I’m Colonel Barbara Putnam. I’m a chaplain in the Canadian Armed Forces. And currently, I’m the director of strategic support in the office of the chapel general.
I never once considered joining the military. I didn’t even know that the Canadian military chaplaincy even existed. But after the crash of Swissair 111, I saw the soldiers in our community, and they were doing an impossible gruesome task. And I wondered about their spiritual resilience. Well, who was looking after them? And it was then I found out about Canadian military chaplaincy.
When you are a military chaplain and when you are wearing the same uniform as everyone else, you live the same lifestyle. You understand the complexities of military life, its stresses, its challenges. And you yourself need to learn how to walk through those. And so you are authentic when you are trying to help.
Growing up, my dad had a military history that I was unaware of. Same with my grandparents and my uncle. And my great uncle. We didn’t plan to go to a remembrance ceremony, my father and I. And I encouraged them to go. Because he had not been for many, many years. And we stood back from the cenotaph. And of course, I was in my uniform. We were both wearing our poppies. And I just got goosebumps to stand there, knowing that he had also served. And how proud he was of me to stand there in uniform with him.
In 2003, when I deployed with my unit to Afghanistan, it was the first combat mission that we had done in many, many years. When the troops leave the relative safety of a camp to go off and participate in a particular mission, we are praying that they come home safely. Obviously, we pray with them as we see vehicles roll out of the camp. But when something tragic happens and you are waiting for that group of people to come back, you are hoping that you will have the right words to say. Something meaningful, something that will be helpful. And sometimes, it is not even words. Sometimes, it is just a touch on the shoulder, a touch on the hand, or a nod. And you have to really know what is going to make a difference in that moment.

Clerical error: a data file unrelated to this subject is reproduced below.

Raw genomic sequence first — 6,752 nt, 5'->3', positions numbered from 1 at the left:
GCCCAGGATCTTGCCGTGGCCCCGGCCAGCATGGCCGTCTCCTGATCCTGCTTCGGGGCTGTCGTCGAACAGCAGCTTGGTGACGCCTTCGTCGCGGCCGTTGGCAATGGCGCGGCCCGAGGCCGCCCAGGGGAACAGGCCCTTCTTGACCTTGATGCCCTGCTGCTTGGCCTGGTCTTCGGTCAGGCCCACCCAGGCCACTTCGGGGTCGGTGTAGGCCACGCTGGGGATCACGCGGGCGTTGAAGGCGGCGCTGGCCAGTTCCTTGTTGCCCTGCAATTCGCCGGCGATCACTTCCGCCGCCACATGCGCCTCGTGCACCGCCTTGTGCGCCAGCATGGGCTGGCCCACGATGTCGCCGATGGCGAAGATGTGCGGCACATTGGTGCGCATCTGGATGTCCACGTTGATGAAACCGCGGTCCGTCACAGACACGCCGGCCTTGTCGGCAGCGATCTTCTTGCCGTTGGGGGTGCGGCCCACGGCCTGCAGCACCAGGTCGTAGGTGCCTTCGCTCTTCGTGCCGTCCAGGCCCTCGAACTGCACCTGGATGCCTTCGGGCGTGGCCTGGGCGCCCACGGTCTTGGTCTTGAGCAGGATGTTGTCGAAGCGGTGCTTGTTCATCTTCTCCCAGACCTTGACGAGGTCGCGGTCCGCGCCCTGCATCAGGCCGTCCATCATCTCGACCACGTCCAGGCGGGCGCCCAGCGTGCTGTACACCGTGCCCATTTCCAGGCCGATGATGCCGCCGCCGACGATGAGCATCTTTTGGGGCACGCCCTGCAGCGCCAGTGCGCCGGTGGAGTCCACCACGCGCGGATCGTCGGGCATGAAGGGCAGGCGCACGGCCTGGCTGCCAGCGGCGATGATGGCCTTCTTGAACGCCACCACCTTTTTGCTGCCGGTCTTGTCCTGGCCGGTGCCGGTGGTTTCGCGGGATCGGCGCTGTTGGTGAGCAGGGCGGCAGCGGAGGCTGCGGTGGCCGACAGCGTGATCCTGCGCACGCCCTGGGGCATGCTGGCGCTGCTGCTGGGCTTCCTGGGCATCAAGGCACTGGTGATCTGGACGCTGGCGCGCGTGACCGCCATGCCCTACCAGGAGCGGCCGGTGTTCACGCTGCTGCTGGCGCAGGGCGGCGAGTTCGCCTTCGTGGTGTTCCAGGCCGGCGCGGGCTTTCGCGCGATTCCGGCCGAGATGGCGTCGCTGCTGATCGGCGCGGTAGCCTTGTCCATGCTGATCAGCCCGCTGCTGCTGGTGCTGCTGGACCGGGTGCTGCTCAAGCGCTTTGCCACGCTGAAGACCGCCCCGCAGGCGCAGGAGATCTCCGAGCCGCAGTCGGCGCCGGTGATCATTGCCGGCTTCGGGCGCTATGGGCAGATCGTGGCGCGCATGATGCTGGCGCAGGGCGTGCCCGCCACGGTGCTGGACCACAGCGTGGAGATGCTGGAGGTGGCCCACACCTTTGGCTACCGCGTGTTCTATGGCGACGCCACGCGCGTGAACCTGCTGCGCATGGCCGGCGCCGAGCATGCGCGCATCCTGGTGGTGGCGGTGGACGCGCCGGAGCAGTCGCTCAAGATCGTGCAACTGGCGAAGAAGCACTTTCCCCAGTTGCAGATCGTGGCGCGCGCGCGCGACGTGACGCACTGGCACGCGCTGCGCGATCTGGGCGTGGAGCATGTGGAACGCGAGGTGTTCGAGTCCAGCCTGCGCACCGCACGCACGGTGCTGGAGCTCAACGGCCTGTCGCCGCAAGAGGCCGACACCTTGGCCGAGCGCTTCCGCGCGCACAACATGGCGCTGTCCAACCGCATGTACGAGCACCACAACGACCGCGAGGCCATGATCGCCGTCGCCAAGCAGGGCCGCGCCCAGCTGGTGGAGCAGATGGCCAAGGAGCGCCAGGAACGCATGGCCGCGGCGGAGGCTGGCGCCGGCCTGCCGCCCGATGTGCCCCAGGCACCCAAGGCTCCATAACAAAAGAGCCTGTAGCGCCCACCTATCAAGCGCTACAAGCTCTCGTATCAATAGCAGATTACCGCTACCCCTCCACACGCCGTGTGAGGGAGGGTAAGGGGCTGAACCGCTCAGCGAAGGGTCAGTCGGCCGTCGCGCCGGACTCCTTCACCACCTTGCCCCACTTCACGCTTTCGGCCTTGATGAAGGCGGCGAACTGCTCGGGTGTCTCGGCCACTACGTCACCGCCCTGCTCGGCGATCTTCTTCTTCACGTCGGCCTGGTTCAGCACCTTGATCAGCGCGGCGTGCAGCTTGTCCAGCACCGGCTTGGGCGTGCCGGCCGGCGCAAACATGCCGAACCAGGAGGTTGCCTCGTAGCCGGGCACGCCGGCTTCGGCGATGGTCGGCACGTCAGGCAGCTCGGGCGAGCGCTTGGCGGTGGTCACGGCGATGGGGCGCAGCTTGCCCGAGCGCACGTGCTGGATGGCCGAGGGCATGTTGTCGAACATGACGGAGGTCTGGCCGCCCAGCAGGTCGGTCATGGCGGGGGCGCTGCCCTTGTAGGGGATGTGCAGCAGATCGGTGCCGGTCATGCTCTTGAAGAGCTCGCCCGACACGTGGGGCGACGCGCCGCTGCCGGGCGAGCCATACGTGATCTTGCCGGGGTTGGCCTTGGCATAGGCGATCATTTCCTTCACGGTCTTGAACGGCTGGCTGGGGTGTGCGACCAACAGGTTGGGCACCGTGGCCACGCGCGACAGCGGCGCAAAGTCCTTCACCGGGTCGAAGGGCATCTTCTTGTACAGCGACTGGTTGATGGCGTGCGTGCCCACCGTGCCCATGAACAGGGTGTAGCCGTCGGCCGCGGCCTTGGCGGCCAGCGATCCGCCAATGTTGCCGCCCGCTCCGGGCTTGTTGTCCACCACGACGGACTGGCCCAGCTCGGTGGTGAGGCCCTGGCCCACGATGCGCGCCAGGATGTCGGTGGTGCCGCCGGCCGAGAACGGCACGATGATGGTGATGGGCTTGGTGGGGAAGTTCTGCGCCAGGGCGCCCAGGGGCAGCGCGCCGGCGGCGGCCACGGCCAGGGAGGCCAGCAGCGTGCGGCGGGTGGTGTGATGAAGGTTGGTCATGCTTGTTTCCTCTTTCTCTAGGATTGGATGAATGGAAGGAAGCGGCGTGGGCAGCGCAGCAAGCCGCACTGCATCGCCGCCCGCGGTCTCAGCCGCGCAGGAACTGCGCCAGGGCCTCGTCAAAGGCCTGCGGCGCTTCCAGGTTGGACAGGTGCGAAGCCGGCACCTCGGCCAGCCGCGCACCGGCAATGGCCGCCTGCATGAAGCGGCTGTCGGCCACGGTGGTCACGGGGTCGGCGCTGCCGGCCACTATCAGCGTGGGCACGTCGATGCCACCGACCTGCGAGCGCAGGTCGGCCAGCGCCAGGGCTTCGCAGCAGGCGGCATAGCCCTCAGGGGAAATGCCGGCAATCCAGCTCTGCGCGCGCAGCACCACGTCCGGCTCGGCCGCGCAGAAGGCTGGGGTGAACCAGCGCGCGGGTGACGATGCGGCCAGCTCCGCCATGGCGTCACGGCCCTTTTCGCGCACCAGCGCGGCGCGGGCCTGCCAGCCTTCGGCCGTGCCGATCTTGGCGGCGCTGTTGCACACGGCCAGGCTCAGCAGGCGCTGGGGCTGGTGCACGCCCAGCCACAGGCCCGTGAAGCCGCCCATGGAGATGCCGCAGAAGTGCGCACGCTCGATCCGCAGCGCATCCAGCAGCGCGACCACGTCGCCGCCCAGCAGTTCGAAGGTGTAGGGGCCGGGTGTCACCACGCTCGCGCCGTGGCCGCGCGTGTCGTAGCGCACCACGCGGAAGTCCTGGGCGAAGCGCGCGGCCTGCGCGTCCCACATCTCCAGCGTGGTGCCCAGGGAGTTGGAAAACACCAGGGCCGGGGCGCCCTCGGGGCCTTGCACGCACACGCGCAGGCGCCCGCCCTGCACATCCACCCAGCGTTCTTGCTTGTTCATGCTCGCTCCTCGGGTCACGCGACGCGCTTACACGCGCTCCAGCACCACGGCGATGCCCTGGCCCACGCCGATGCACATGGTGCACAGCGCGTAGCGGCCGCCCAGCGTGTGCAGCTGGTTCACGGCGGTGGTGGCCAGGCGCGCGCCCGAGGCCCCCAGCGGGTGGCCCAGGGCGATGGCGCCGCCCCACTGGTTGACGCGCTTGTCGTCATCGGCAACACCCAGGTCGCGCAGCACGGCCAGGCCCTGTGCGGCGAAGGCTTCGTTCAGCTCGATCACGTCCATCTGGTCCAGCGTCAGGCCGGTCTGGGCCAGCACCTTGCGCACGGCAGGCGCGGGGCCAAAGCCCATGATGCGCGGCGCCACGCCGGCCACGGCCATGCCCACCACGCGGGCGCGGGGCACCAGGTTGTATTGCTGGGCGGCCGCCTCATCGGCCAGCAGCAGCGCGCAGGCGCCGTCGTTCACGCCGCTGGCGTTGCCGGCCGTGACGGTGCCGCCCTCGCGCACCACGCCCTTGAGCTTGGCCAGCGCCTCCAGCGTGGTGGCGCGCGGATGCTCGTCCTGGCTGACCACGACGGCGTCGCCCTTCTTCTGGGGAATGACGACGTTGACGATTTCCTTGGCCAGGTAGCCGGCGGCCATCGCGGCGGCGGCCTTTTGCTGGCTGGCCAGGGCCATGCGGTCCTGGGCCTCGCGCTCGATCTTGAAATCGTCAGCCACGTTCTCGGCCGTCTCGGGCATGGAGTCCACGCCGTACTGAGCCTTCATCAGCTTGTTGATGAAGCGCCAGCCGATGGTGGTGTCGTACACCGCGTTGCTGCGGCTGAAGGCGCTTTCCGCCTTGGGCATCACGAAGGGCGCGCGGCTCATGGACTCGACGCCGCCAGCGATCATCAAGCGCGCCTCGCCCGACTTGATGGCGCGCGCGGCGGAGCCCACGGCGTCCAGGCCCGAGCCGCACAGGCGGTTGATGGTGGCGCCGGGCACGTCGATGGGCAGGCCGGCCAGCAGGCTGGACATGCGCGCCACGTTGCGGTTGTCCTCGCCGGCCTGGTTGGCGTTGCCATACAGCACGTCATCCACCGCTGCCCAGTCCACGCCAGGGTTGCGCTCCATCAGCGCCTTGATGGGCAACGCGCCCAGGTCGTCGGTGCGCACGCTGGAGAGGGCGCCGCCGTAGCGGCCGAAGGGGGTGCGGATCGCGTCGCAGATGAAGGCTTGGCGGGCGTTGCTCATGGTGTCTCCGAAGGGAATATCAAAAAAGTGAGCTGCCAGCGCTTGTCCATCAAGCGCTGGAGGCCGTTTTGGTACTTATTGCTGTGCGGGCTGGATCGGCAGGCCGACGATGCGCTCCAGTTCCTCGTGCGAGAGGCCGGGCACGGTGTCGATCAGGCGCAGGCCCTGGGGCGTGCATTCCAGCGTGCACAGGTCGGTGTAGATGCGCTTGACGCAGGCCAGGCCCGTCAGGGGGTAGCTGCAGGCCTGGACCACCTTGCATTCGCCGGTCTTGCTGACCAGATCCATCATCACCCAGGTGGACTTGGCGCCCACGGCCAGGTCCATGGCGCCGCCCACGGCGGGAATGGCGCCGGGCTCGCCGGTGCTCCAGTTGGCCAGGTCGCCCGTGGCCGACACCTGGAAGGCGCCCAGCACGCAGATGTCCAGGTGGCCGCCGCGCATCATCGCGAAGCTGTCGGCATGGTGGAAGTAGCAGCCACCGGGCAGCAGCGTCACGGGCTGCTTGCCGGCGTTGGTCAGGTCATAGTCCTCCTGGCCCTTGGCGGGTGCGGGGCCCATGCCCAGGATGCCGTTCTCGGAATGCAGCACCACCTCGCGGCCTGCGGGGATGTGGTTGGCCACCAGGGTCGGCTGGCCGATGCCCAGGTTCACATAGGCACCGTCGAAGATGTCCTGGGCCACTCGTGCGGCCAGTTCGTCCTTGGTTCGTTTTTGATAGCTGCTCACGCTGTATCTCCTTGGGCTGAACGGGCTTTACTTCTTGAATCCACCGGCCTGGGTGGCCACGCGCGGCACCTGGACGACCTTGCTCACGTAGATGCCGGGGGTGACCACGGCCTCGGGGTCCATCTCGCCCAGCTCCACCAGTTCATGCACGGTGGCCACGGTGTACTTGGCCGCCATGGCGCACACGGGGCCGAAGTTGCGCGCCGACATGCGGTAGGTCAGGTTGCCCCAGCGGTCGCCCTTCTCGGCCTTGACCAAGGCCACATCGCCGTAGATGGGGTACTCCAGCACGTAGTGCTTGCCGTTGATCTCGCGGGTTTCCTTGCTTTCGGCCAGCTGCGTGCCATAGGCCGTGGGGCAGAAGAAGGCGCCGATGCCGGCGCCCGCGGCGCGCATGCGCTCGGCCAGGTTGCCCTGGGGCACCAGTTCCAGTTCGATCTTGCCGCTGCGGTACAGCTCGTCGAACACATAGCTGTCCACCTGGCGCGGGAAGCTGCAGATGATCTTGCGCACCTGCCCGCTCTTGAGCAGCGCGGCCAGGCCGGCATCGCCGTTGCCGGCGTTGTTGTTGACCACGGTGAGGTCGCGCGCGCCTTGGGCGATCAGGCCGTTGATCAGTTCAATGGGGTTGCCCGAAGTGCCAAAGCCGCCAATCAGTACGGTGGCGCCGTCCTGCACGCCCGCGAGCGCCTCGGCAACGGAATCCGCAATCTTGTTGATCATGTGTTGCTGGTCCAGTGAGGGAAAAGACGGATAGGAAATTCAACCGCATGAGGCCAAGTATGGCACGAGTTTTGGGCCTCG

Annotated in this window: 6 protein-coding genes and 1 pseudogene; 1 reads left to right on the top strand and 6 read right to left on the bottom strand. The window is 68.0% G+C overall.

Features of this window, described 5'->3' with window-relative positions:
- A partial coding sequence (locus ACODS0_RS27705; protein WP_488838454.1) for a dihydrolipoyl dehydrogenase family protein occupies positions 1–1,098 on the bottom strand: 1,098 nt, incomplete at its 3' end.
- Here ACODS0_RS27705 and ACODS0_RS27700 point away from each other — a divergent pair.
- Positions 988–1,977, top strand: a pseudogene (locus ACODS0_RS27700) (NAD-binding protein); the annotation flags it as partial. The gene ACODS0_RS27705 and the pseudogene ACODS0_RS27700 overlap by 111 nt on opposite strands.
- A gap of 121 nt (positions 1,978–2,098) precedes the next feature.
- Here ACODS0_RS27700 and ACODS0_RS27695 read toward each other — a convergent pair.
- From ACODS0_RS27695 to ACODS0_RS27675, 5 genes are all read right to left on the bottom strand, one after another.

In the Canadian Armed Forces, we are somewhat reflective of Canadian society. And so, we have Christians, and Muslims, and Jewish, and Buddhists, and people of many other faiths, and people have absolutely no faith. Our motto in the chaplaincy is that we care for all, regardless of their faith. And the more we get to know them, and their families, more often then not, we will get that famous question that we love to ear: “Hey, padre, do you have a minute?” And of course, we always have a minute. And those are the times we cherish.